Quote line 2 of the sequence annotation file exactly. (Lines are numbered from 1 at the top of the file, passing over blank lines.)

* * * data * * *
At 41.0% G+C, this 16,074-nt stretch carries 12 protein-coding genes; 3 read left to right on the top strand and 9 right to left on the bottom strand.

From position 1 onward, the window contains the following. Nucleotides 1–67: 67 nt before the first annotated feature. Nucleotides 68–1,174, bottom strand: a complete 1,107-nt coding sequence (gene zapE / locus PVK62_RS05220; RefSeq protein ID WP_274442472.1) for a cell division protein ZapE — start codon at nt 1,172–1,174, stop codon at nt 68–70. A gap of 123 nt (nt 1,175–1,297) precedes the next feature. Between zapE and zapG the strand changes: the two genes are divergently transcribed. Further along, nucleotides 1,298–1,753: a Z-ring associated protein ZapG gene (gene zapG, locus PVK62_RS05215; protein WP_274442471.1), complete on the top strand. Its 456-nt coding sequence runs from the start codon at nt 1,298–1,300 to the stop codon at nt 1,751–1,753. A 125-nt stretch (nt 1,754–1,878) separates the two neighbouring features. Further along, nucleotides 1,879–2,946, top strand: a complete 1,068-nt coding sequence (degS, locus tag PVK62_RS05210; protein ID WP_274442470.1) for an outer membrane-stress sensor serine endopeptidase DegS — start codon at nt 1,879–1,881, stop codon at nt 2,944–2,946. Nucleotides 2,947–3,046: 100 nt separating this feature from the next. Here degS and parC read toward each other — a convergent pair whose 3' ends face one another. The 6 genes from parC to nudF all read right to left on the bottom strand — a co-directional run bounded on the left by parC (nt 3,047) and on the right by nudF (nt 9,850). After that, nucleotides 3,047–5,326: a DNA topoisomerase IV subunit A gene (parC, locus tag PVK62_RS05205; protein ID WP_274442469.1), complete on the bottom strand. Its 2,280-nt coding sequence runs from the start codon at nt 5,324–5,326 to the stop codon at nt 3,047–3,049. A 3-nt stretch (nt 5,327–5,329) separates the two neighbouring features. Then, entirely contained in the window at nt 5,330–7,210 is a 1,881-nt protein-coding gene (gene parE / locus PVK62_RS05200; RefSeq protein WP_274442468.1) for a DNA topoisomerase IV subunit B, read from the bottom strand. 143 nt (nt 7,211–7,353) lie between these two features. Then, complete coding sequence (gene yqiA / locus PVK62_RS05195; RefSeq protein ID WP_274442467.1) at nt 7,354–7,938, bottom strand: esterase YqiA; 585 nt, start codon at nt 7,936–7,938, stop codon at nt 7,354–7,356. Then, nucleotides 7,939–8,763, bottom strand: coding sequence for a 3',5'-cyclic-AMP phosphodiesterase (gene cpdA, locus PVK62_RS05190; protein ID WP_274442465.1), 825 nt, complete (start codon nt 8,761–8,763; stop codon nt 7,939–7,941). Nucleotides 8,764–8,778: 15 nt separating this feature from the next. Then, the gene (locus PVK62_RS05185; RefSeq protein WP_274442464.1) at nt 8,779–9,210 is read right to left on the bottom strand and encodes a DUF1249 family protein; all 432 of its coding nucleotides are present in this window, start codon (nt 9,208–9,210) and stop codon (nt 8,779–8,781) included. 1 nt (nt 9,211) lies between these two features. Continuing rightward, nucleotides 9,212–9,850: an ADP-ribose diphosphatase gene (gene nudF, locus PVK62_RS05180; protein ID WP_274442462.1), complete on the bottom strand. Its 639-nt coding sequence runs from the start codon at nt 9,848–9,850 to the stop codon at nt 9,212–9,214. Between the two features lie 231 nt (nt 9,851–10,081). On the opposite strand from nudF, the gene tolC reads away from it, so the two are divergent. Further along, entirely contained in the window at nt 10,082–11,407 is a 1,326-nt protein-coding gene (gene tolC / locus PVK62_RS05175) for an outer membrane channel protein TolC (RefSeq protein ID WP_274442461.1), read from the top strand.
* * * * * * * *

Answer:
From position 1 onward, the window contains the following. Nucleotides 1–67: 67 nt before the first annotated feature. Nucleotides 68–1,174, bottom strand: a complete 1,107-nt coding sequence (gene zapE / locus PVK62_RS05220; RefSeq protein ID WP_274442472.1) for a cell division protein ZapE — start codon at nt 1,172–1,174, stop codon at nt 68–70. A gap of 123 nt (nt 1,175–1,297) precedes the next feature. Between zapE and zapG the strand changes: the two genes are divergently transcribed. Further along, nucleotides 1,298–1,753: a Z-ring associated protein ZapG gene (gene zapG, locus PVK62_RS05215; protein WP_274442471.1), complete on the top strand. Its 456-nt coding sequence runs from the start codon at nt 1,298–1,300 to the stop codon at nt 1,751–1,753. A 125-nt stretch (nt 1,754–1,878) separates the two neighbouring features. Further along, nucleotides 1,879–2,946, top strand: a complete 1,068-nt coding sequence (degS, locus tag PVK62_RS05210; protein ID WP_274442470.1) for an outer membrane-stress sensor serine endopeptidase DegS — start codon at nt 1,879–1,881, stop codon at nt 2,944–2,946. Nucleotides 2,947–3,046: 100 nt separating this feature from the next. Here degS and parC read toward each other — a convergent pair whose 3' ends face one another. The 6 genes from parC to nudF all read right to left on the bottom strand — a co-directional run bounded on the left by parC (nt 3,047) and on the right by nudF (nt 9,850). After that, nucleotides 3,047–5,326: a DNA topoisomerase IV subunit A gene (parC, locus tag PVK62_RS05205; protein ID WP_274442469.1), complete on the bottom strand. Its 2,280-nt coding sequence runs from the start codon at nt 5,324–5,326 to the stop codon at nt 3,047–3,049. A 3-nt stretch (nt 5,327–5,329) separates the two neighbouring features. Then, entirely contained in the window at nt 5,330–7,210 is a 1,881-nt protein-coding gene (gene parE / locus PVK62_RS05200; RefSeq protein WP_274442468.1) for a DNA topoisomerase IV subunit B, read from the bottom strand. 143 nt (nt 7,211–7,353) lie between these two features. Then, complete coding sequence (gene yqiA / locus PVK62_RS05195; RefSeq protein ID WP_274442467.1) at nt 7,354–7,938, bottom strand: esterase YqiA; 585 nt, start codon at nt 7,936–7,938, stop codon at nt 7,354–7,356. Then, nucleotides 7,939–8,763, bottom strand: coding sequence for a 3',5'-cyclic-AMP phosphodiesterase (gene cpdA, locus PVK62_RS05190; protein ID WP_274442465.1), 825 nt, complete (start codon nt 8,761–8,763; stop codon nt 7,939–7,941). Nucleotides 8,764–8,778: 15 nt separating this feature from the next. Then, the gene (locus PVK62_RS05185; RefSeq protein WP_274442464.1) at nt 8,779–9,210 is read right to left on the bottom strand and encodes a DUF1249 family protein; all 432 of its coding nucleotides are present in this window, start codon (nt 9,208–9,210) and stop codon (nt 8,779–8,781) included. 1 nt (nt 9,211) lies between these two features. Continuing rightward, nucleotides 9,212–9,850: an ADP-ribose diphosphatase gene (gene nudF, locus PVK62_RS05180; protein ID WP_274442462.1), complete on the bottom strand. Its 639-nt coding sequence runs from the start codon at nt 9,848–9,850 to the stop codon at nt 9,212–9,214. Between the two features lie 231 nt (nt 9,851–10,081). On the opposite strand from nudF, the gene tolC reads away from it, so the two are divergent. Further along, entirely contained in the window at nt 10,082–11,407 is a 1,326-nt protein-coding gene (gene tolC / locus PVK62_RS05175) for an outer membrane channel protein TolC (RefSeq protein ID WP_274442461.1), read from the top strand.